busybox 0.996 0.000

Artificial instances

  • Developed new backdoor: embeddable remote control service;
  • Inserted into common executables found within firmware:
    • mini_httpd
    • utelnetd
  • Successfully identified modified executables as anomalous even with varying optimisation levels applied and differing target architectures (ARM and MIPS).

Real-world examples

  • Overall majority of programs checked conformed to their functionality profile (quite a positive result);
  • The majority of those that didn’t were benign, but contained unexpected functionality:
    • Web-server with a built-in DNS resolver.

Real-world examples

  • Identified previously undocumented functionality in some D-Link web-servers:
    • Allows for unauthenticated device reconfiguration with shell access to the device.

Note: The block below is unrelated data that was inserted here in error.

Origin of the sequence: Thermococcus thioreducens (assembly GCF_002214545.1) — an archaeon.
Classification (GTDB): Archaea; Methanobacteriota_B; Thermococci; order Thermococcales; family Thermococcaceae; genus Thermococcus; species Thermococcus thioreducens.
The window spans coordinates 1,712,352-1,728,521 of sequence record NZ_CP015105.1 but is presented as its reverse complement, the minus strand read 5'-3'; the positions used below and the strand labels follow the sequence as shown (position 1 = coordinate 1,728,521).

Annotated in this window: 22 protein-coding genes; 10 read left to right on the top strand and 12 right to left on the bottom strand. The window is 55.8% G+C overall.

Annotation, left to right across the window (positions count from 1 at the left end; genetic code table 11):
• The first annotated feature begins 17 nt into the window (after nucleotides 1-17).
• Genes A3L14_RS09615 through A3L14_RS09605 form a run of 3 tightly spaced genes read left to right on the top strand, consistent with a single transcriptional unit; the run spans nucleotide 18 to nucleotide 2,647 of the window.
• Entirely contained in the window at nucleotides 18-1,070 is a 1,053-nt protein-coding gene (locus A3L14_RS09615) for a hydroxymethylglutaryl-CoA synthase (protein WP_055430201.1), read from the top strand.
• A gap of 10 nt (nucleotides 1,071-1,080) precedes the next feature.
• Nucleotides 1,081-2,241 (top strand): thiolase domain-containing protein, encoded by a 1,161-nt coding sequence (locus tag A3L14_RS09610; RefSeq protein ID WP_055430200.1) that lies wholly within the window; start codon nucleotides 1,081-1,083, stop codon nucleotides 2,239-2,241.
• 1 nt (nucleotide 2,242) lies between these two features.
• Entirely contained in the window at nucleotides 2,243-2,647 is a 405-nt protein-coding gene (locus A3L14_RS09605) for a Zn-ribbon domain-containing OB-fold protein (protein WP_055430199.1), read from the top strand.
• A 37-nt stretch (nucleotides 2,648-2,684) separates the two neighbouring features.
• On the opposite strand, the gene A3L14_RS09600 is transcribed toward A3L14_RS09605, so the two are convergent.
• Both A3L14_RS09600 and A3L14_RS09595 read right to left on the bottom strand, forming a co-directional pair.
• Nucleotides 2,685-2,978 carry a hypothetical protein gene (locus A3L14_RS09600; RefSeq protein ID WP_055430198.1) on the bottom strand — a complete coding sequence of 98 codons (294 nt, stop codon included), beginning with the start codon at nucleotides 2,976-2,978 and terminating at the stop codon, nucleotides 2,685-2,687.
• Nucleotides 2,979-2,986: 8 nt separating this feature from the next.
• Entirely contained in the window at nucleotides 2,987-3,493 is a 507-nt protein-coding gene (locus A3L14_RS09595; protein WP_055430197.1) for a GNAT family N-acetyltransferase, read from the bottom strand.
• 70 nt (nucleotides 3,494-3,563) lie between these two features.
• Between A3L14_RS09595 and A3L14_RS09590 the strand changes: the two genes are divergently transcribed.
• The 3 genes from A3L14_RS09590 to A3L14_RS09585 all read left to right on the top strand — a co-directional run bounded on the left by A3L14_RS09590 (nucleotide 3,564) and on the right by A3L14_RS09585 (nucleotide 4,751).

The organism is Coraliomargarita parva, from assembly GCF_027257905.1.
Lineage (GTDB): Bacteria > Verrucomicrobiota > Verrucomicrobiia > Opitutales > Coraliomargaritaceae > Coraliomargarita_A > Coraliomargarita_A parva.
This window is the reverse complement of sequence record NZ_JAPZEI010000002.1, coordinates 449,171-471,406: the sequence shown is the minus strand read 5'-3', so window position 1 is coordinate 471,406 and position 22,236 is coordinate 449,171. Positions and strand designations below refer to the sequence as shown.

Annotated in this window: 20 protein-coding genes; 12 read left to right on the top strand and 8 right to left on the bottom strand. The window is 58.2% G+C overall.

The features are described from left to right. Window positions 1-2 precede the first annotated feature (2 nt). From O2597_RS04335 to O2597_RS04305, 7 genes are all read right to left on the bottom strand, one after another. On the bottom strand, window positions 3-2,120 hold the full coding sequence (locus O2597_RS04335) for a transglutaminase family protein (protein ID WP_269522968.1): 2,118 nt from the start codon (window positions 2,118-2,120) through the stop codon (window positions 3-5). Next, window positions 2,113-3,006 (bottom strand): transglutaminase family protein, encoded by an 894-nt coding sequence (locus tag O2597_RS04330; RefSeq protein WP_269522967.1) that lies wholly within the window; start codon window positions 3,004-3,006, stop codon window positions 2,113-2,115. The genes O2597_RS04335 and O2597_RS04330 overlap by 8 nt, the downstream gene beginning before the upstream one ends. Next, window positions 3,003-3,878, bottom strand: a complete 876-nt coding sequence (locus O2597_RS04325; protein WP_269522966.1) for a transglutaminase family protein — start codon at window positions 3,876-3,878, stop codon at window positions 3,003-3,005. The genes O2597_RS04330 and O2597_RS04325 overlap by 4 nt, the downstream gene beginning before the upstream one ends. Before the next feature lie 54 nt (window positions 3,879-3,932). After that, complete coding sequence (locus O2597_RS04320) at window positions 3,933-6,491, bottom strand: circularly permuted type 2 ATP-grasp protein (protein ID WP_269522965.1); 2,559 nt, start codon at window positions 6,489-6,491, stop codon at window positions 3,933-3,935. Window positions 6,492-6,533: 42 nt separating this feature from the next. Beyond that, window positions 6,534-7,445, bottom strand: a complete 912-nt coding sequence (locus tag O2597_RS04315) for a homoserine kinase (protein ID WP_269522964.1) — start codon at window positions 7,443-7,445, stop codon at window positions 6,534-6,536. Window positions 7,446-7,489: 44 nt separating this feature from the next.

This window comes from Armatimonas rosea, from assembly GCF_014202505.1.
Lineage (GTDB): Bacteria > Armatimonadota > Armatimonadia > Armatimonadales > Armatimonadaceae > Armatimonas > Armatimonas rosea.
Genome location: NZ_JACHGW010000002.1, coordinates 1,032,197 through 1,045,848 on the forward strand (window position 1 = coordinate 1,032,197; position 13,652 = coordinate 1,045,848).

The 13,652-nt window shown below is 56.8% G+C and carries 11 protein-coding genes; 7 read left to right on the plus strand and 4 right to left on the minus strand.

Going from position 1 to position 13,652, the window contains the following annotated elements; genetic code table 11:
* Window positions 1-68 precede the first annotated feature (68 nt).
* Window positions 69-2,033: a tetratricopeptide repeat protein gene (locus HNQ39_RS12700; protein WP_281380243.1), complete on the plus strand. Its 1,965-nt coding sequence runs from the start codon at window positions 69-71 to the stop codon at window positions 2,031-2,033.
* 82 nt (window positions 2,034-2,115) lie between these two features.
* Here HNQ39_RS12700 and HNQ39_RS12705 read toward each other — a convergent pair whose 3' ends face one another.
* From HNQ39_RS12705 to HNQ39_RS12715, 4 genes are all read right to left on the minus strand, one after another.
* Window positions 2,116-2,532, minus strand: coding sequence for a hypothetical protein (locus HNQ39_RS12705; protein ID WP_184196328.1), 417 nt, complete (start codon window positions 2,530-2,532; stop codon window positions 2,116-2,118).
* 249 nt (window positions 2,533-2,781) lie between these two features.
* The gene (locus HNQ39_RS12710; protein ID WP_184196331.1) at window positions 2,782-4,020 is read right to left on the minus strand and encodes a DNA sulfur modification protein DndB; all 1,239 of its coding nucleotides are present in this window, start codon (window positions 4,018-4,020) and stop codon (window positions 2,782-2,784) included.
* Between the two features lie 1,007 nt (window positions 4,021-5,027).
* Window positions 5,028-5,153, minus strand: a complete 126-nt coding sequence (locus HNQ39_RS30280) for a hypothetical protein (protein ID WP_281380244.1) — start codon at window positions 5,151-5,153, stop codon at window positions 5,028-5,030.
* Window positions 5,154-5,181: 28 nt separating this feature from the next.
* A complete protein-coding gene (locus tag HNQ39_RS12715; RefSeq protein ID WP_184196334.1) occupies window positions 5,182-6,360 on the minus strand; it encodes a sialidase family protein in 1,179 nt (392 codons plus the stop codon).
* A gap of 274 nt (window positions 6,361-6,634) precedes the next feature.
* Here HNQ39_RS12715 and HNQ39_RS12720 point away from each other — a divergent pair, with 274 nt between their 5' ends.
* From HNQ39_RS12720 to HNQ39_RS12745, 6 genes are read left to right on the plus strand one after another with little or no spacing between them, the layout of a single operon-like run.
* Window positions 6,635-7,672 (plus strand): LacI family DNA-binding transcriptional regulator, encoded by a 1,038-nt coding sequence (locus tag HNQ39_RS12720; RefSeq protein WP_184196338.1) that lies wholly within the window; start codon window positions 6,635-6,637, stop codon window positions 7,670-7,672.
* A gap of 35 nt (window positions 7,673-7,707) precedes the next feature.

• Identified documented backdoor present in a number of instances of Tenda router firmware.

What do these results say?

  • Overall situation is not terrible;
  • But… any device (including those used within trains) has the potential to facilitate backdoor access;
  • Many of the vulnerabilities are trivial to exploit by attackers;
  • Compromised embedded devices can provide an attack vector to compromise part of a larger system.

Future Work

  • Automatic derivation of functionality profiles based on a given set of known non-anomalous example executables for a given class;
  • Construct more complex functionality profiles for more classes of executable;
  • Rebuild classifier using a classifier derived from semi-supervised learning.

Questions?